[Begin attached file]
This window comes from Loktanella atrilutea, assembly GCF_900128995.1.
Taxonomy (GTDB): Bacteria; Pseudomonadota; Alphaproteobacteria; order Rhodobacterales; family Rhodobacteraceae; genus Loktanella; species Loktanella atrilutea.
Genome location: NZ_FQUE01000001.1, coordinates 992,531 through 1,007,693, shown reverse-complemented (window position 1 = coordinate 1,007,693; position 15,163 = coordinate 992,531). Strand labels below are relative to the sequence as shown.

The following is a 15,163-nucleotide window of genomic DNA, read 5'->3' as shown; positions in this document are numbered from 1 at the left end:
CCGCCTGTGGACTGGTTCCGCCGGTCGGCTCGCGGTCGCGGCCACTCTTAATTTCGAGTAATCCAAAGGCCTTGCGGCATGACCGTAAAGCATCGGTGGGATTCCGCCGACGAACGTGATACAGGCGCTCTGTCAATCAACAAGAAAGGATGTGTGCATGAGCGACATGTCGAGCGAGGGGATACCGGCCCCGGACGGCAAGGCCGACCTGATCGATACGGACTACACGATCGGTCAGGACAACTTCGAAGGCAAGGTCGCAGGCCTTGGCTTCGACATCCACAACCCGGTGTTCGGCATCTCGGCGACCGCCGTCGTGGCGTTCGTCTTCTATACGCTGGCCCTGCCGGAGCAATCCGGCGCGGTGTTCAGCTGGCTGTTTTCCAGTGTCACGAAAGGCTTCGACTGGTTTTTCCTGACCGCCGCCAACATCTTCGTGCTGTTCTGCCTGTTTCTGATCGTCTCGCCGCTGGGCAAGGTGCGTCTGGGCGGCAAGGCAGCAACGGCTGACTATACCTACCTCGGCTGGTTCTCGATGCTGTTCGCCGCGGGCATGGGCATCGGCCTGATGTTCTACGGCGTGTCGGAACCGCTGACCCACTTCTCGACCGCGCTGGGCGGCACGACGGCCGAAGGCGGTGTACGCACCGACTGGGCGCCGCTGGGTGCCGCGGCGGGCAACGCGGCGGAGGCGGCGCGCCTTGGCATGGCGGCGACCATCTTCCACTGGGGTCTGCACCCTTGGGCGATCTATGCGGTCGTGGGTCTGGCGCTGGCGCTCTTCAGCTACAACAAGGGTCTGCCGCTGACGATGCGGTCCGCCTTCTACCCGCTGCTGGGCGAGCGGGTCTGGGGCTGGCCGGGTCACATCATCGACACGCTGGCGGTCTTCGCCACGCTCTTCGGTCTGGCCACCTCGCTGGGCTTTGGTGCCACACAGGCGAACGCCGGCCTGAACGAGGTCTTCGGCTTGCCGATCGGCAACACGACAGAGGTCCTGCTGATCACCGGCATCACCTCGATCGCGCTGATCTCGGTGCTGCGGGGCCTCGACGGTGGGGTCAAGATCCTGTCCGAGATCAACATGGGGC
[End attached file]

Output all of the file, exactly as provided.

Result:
This window comes from Loktanella atrilutea, assembly GCF_900128995.1.
Taxonomy (GTDB): Bacteria; Pseudomonadota; Alphaproteobacteria; order Rhodobacterales; family Rhodobacteraceae; genus Loktanella; species Loktanella atrilutea.
Genome location: NZ_FQUE01000001.1, coordinates 992,531 through 1,007,693, shown reverse-complemented (window position 1 = coordinate 1,007,693; position 15,163 = coordinate 992,531). Strand labels below are relative to the sequence as shown.

The following is a 15,163-nucleotide window of genomic DNA, read 5'->3' as shown; positions in this document are numbered from 1 at the left end:
CCGCCTGTGGACTGGTTCCGCCGGTCGGCTCGCGGTCGCGGCCACTCTTAATTTCGAGTAATCCAAAGGCCTTGCGGCATGACCGTAAAGCATCGGTGGGATTCCGCCGACGAACGTGATACAGGCGCTCTGTCAATCAACAAGAAAGGATGTGTGCATGAGCGACATGTCGAGCGAGGGGATACCGGCCCCGGACGGCAAGGCCGACCTGATCGATACGGACTACACGATCGGTCAGGACAACTTCGAAGGCAAGGTCGCAGGCCTTGGCTTCGACATCCACAACCCGGTGTTCGGCATCTCGGCGACCGCCGTCGTGGCGTTCGTCTTCTATACGCTGGCCCTGCCGGAGCAATCCGGCGCGGTGTTCAGCTGGCTGTTTTCCAGTGTCACGAAAGGCTTCGACTGGTTTTTCCTGACCGCCGCCAACATCTTCGTGCTGTTCTGCCTGTTTCTGATCGTCTCGCCGCTGGGCAAGGTGCGTCTGGGCGGCAAGGCAGCAACGGCTGACTATACCTACCTCGGCTGGTTCTCGATGCTGTTCGCCGCGGGCATGGGCATCGGCCTGATGTTCTACGGCGTGTCGGAACCGCTGACCCACTTCTCGACCGCGCTGGGCGGCACGACGGCCGAAGGCGGTGTACGCACCGACTGGGCGCCGCTGGGTGCCGCGGCGGGCAACGCGGCGGAGGCGGCGCGCCTTGGCATGGCGGCGACCATCTTCCACTGGGGTCTGCACCCTTGGGCGATCTATGCGGTCGTGGGTCTGGCGCTGGCGCTCTTCAGCTACAACAAGGGTCTGCCGCTGACGATGCGGTCCGCCTTCTACCCGCTGCTGGGCGAGCGGGTCTGGGGCTGGCCGGGTCACATCATCGACACGCTGGCGGTCTTCGCCACGCTCTTCGGTCTGGCCACCTCGCTGGGCTTTGGTGCCACACAGGCGAACGCCGGCCTGAACGAGGTCTTCGGCTTGCCGATCGGCAACACGACAGAGGTCCTGCTGATCACCGGCATCACCTCGATCGCGCTGATCTCGGTGCTGCGGGGCCTCGACGGTGGGGTCAAGATCCTGTCCGAGATCAACATGGGGC